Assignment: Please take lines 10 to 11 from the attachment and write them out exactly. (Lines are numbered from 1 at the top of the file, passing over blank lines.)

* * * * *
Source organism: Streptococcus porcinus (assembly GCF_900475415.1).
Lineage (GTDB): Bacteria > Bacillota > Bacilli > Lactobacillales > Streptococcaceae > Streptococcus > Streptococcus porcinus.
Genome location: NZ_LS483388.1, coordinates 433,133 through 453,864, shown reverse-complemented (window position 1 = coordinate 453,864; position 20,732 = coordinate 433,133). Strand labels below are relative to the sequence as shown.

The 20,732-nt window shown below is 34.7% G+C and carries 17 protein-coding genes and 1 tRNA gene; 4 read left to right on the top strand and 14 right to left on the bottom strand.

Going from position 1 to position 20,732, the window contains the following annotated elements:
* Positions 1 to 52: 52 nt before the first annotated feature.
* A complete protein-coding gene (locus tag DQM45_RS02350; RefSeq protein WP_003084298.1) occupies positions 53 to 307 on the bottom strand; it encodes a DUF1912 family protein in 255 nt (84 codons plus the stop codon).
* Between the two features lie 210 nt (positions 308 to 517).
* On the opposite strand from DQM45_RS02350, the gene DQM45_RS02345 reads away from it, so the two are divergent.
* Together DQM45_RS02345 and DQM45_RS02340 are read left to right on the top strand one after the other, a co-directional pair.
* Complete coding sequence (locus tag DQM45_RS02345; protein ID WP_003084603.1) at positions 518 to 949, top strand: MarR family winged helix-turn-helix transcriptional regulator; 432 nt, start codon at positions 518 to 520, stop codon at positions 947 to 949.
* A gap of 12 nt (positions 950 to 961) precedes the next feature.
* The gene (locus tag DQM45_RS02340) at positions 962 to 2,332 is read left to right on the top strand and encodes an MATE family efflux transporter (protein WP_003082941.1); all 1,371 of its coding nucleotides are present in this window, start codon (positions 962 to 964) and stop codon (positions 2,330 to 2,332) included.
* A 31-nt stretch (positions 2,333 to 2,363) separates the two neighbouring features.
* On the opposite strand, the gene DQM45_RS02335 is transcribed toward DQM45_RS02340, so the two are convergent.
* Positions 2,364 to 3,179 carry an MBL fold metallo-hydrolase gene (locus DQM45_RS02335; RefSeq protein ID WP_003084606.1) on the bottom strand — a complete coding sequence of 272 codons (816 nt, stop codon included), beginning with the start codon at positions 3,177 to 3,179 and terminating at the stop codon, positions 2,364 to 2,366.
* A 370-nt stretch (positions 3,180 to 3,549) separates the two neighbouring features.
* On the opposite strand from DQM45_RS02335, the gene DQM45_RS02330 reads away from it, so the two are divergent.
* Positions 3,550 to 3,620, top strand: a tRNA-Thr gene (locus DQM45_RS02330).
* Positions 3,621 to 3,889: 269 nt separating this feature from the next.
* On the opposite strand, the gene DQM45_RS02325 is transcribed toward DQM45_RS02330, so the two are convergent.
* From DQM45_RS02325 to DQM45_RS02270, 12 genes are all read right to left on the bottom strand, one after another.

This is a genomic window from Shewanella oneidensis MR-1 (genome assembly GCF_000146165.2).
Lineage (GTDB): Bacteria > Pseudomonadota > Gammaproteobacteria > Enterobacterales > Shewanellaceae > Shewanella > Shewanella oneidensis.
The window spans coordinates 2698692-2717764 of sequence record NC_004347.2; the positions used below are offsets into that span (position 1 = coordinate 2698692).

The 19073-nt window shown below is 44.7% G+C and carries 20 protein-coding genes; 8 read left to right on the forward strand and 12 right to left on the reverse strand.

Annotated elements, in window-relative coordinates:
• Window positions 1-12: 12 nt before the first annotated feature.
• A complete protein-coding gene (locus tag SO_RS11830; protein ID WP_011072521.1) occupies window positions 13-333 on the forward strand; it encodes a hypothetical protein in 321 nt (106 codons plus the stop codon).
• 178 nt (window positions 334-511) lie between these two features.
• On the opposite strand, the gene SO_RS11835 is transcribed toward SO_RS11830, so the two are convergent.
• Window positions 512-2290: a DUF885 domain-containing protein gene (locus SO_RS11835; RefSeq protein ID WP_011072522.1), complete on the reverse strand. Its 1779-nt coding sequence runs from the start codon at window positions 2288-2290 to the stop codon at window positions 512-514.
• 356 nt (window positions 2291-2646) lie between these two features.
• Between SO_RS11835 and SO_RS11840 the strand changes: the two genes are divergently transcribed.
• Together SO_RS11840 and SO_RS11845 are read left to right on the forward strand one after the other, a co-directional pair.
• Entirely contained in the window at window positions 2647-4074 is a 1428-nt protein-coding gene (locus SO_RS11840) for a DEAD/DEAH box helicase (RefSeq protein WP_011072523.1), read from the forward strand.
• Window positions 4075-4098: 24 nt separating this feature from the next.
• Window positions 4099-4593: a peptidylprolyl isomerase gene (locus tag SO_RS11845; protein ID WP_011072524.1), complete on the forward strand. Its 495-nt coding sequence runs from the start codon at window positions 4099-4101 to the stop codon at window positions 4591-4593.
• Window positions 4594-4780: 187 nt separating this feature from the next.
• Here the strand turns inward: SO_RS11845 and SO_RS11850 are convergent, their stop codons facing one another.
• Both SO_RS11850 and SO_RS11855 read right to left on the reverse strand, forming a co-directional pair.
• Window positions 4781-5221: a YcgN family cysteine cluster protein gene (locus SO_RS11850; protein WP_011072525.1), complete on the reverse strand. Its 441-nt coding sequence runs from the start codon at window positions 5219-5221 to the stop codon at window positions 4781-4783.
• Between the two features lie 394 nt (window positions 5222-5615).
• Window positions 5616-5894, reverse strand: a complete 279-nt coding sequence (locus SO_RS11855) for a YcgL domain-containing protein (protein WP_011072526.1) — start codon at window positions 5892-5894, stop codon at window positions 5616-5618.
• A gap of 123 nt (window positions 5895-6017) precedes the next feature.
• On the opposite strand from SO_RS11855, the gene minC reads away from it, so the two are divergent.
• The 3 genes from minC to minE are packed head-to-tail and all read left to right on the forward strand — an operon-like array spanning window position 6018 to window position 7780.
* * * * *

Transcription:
* Together DQM45_RS02345 and DQM45_RS02340 are read left to right on the top strand one after the other, a co-directional pair.
* Complete coding sequence (locus tag DQM45_RS02345; protein ID WP_003084603.1) at positions 518 to 949, top strand: MarR family winged helix-turn-helix transcriptional regulator; 432 nt, start codon at positions 518 to 520, stop codon at positions 947 to 949.